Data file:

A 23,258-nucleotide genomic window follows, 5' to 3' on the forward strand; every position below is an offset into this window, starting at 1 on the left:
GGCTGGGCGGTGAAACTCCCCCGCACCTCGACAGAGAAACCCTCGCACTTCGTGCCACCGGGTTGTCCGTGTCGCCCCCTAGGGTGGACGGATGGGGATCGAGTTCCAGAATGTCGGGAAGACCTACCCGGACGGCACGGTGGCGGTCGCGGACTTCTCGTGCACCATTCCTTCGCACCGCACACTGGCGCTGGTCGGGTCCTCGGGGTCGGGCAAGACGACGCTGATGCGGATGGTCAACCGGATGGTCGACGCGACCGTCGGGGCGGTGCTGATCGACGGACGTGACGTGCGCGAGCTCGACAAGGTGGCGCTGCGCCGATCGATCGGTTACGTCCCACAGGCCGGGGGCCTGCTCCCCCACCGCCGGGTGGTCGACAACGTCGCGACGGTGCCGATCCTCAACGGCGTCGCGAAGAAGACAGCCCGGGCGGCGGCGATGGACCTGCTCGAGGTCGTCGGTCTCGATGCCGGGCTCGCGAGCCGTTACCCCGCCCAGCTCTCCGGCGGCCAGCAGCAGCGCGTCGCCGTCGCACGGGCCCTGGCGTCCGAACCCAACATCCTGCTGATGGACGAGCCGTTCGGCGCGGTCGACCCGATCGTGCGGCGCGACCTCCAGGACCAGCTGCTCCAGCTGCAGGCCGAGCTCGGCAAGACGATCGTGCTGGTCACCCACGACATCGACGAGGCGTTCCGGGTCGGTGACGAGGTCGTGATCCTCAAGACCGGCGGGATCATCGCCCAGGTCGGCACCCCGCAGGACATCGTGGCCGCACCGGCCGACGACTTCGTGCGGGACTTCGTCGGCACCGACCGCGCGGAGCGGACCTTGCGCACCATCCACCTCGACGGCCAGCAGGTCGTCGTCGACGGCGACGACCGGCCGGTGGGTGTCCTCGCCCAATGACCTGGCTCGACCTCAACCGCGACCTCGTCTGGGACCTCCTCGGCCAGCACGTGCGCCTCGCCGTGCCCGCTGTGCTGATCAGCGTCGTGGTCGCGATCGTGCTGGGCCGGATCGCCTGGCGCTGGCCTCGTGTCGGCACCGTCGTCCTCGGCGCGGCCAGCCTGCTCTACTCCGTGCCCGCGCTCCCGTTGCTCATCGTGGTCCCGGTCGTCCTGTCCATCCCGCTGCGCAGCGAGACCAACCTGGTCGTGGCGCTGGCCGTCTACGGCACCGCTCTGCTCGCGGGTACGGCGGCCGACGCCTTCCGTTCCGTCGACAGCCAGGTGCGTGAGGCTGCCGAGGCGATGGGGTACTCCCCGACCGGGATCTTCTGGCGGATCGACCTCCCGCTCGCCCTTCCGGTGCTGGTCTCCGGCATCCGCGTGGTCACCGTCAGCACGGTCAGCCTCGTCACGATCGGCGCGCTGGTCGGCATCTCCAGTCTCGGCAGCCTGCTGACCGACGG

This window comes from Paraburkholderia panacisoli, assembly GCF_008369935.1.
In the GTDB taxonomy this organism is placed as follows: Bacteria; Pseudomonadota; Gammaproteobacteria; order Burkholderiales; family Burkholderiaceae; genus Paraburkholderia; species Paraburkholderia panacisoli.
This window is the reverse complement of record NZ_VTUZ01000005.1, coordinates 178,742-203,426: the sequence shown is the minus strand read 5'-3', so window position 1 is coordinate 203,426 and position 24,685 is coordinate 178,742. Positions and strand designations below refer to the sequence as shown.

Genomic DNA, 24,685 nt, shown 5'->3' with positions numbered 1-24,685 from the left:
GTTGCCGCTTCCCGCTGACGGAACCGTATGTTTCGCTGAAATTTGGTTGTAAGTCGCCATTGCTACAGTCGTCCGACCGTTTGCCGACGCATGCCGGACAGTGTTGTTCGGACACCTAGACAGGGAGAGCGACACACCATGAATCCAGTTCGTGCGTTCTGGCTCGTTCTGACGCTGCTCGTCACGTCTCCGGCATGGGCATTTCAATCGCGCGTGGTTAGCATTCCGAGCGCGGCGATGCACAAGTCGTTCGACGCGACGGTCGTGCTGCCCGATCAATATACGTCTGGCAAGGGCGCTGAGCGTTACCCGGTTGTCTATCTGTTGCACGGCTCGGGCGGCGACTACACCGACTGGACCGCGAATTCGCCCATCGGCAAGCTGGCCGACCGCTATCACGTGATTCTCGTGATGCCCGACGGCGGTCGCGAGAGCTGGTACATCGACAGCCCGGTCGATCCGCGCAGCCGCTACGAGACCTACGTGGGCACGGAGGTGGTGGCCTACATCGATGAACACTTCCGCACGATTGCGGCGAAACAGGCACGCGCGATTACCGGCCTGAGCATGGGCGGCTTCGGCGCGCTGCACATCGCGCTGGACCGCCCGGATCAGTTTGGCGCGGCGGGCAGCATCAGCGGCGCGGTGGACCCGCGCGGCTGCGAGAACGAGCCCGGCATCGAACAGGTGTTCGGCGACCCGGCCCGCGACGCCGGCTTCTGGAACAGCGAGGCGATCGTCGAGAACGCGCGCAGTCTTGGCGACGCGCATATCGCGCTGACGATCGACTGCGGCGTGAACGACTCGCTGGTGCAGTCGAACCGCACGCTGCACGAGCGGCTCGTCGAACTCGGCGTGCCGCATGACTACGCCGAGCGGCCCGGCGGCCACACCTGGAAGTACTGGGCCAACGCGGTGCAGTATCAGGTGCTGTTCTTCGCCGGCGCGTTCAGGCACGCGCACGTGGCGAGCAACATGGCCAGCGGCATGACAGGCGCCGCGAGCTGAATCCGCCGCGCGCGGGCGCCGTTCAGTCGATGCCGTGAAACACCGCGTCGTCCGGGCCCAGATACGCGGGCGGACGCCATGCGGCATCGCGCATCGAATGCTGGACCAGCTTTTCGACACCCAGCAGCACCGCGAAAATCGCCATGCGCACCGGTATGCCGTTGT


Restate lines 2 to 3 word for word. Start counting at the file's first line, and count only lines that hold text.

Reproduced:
GGCTGGGCGGTGAAACTCCCCCGCACCTCGACAGAGAAACCCTCGCACTTCGTGCCACCGGGTTGTCCGTGTCGCCCCCTAGGGTGGACGGATGGGGATCGAGTTCCAGAATGTCGGGAAGACCTACCCGGACGGCACGGTGGCGGTCGCGGACTTCTCGTGCACCATTCCTTCGCACCGCACACTGGCGCTGGTCGGGTCCTCGGGGTCGGGCAAGACGACGCTGATGCGGATGGTCAACCGGATGGTCGACGCGACCGTCGGGGCGGTGCTGATCGACGGACGTGACGTGCGCGAGCTCGACAAGGTGGCGCTGCGCCGATCGATCGGTTACGTCCCACAGGCCGGGGGCCTGCTCCCCCACCGCCGGGTGGTCGACAACGTCGCGACGGTGCCGATCCTCAACGGCGTCGCGAAGAAGACAGCCCGGGCGGCGGCGATGGACCTGCTCGAGGTCGTCGGTCTCGATGCCGGGCTCGCGAGCCGTTACCCCGCCCAGCTCTCCGGCGGCCAGCAGCAGCGCGTCGCCGTCGCACGGGCCCTGGCGTCCGAACCCAACATCCTGCTGATGGACGAGCCGTTCGGCGCGGTCGACCCGATCGTGCGGCGCGACCTCCAGGACCAGCTGCTCCAGCTGCAGGCCGAGCTCGGCAAGACGATCGTGCTGGTCACCCACGACATCGACGAGGCGTTCCGGGTCGGTGACGAGGTCGTGATCCTCAAGACCGGCGGGATCATCGCCCAGGTCGGCACCCCGCAGGACATCGTGGCCGCACCGGCCGACGACTTCGTGCGGGACTTCGTCGGCACCGACCGCGCGGAGCGGACCTTGCGCACCATCCACCTCGACGGCCAGCAGGTCGTCGTCGACGGCGACGACCGGCCGGTGGGTGTCCTCGCCCAATGACCTGGCTCGACCTCAACCGCGACCTCGTCTGGGACCTCCTCGGCCAGCACGTGCGCCTCGCCGTGCCCGCTGTGCTGATCAGCGTCGTGGTCGCGATCGTGCTGGGCCGGATCGCCTGGCGCTGGCCTCGTGTCGGCACCGTCGTCCTCGGCGCGGCCAGCCTGCTCTACTCCGTGCCCGCGCTCCCGTTGCTCATCGTGGTCCCGGTCGTCCTGTCCATCCCGCTGCGCAGCGAGACCAACCTGGTCGTGGCGCTGGCCGTCTACGGCACCGCTCTGCTCGCGGGTACGGCGGCCGACGCCTTCCGTTCCGTCGACAGCCAGGTGCGTGAGGCTGCCGAGGCGATGGGGTACTCCCCGACCGGGATCTTCTGGCGGATCGACCTCCCGCTCGCCCTTCCGGTGCTGGTCTCCGGCATCCGCGTGGTCACCGTCAGCACGGTCAGCCTCGTCACGATCGGCGCGCTGGTCGGCATCTCCAGTCTCGGCAGCCTGCTGACCGACGG

This window comes from Paraburkholderia panacisoli, assembly GCF_008369935.1.